Les Crottes

Dog turds abound on French pavements.  Many do not pick up after their dogs. So far I’ve only stepped in one (Though I have been saved by Jennifer  a few times….). We’ve seen them in Paris and other places we’ve visited. We’ve often seen notices about them. Here is one from Vitré:

Rough translation:

2nd message:

The owner of the big dog that dumped again today between 8:30 and 9:30. They should bring a bag and collect the droppings of their dog.

Isaba, Espagne

A few snaps here from a languishing draft that should have been posted along with Pays Basque.

Isaba is on the Spanish side of the Pyrenees in the province of Navarre.  We passed through the tiny mountain town (pop. about 500) on our way to a hike in the Vale de Belagua.  Although distinctive from the French side, the architecture here is typically Basque.

For history and hiking enthusiasts, the area is a must-do.


La Roche-aux-Fées

Next stop, one of Bretagne’s many megaliths – La Roche-aux-Fées (Rock of the Fairies).  The monument is made up of 42 mammoth sized purple palaeozoic schist stones.  Naturally, legend says the fairies built it.


Fans of the medieval will love Vitré  (on map).  It has an enormous fairytale castle, and architecture buffs will appreciate its high concentration of timber-framed houses with overhanging porches.  We arrived on a Monday, when shops are closed and the streets empty.  We had all the narrow alley ways to ourselves.  Had we not run across a kebab shop or cobblestone workers blasting the Euro-pop, we could have been in the 15th century.

Madame de Sévigné, beloved queen of French letters, lived here.

More on Butter Process

Back to the butter after a few interruptions.

An inquiring mind asked what happens to the buttermilk once the butter fat fully separates.  First, some clarification.  “Buttermilk” from butter churning is not the same buttermilk on the store shelf.  Commercial buttermilk at the grocery is a cultured milk, meaning bacteria was added to homogenized milk to create the slightly thick, lightly tangy milk.  Makes for very tasty pancakes and biscuits.  Some like it as beverage.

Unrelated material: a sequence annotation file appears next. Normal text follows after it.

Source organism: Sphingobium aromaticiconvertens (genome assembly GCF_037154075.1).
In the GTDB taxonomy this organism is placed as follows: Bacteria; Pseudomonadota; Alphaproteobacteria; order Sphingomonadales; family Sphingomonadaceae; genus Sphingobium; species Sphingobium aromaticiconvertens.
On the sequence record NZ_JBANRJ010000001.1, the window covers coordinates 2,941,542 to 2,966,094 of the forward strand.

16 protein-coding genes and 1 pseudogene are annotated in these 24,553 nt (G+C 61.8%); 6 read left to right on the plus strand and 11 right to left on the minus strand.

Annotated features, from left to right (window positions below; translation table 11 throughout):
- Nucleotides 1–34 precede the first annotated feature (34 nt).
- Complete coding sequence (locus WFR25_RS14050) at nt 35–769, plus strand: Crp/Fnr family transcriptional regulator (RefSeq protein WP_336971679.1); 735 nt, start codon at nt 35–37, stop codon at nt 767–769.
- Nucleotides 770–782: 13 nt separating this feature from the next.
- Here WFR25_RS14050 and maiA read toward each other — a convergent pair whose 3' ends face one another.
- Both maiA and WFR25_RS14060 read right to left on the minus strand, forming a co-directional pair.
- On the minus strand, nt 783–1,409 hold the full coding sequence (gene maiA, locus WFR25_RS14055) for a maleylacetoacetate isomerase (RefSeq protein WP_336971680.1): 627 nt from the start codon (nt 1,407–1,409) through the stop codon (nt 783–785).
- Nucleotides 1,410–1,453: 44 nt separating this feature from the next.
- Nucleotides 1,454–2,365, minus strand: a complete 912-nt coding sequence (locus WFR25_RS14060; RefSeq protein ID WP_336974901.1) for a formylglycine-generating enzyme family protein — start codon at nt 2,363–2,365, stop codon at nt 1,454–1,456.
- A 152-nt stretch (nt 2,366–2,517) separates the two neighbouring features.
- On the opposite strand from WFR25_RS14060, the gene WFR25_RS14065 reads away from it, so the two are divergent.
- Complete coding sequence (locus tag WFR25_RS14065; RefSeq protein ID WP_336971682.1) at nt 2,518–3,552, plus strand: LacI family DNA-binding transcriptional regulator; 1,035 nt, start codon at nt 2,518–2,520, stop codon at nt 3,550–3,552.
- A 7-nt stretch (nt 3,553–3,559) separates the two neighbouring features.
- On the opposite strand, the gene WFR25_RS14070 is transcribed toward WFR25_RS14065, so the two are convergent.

The “buttermilk” that results from butter process is basically a skim milk.  It is sweet, not sour.  Some of it goes toward making other dairy products, like yogurt and cheese.  In the “olden days” when folks churned their own butter, the milk by-product was fed to farm animals.  In fact, the practice continues.  Our very own USDA promoted dehydrated “buttermilk” to feed chickens, hogs and cattle.  Other USDA workers scorn this practice, calling it wasteful.  They argue that the skim milk could go toward cottage cheese production.  With every pound of butter yielding approximately 15 – 20 pounds of skim milk, cheap protein can be used to feed more humans, not critters.

Want to see how this works?  See Chef Butter below. (If you don’t want to wait the full 9 minutes, you can skip to the end when the chef squeezes out excess milk from the butter and ladels out a sip of buttermilk.)

Some Butter Basics

Butter is a highly concentrated form of milk that contains protein, calcium and phosphorous, and the fat-soluble vitamins A, D and E.  It is produced by churning whole milk or straight cream until butter fats form and separate from the water-based components of the cream.  Approximately five gallons of whole milk or cream yield just over two pounds of butter.  In North America, butters hover between 80% – 82% milk fat, whereas European butters are typically between 82% – 84%.  The rest of it is mostly water (more later on the importance of water content) and a few milk solids.  Salted butters have salt added, of course, typically in concentrations of 1% – 2%.  There’s a lot of chemistry to butter, but we’ll skip the composition details for the moment and move next to explaining how U.S. butters differ from European butters.  And of course, why French (Breton) butter tastes bestest of all.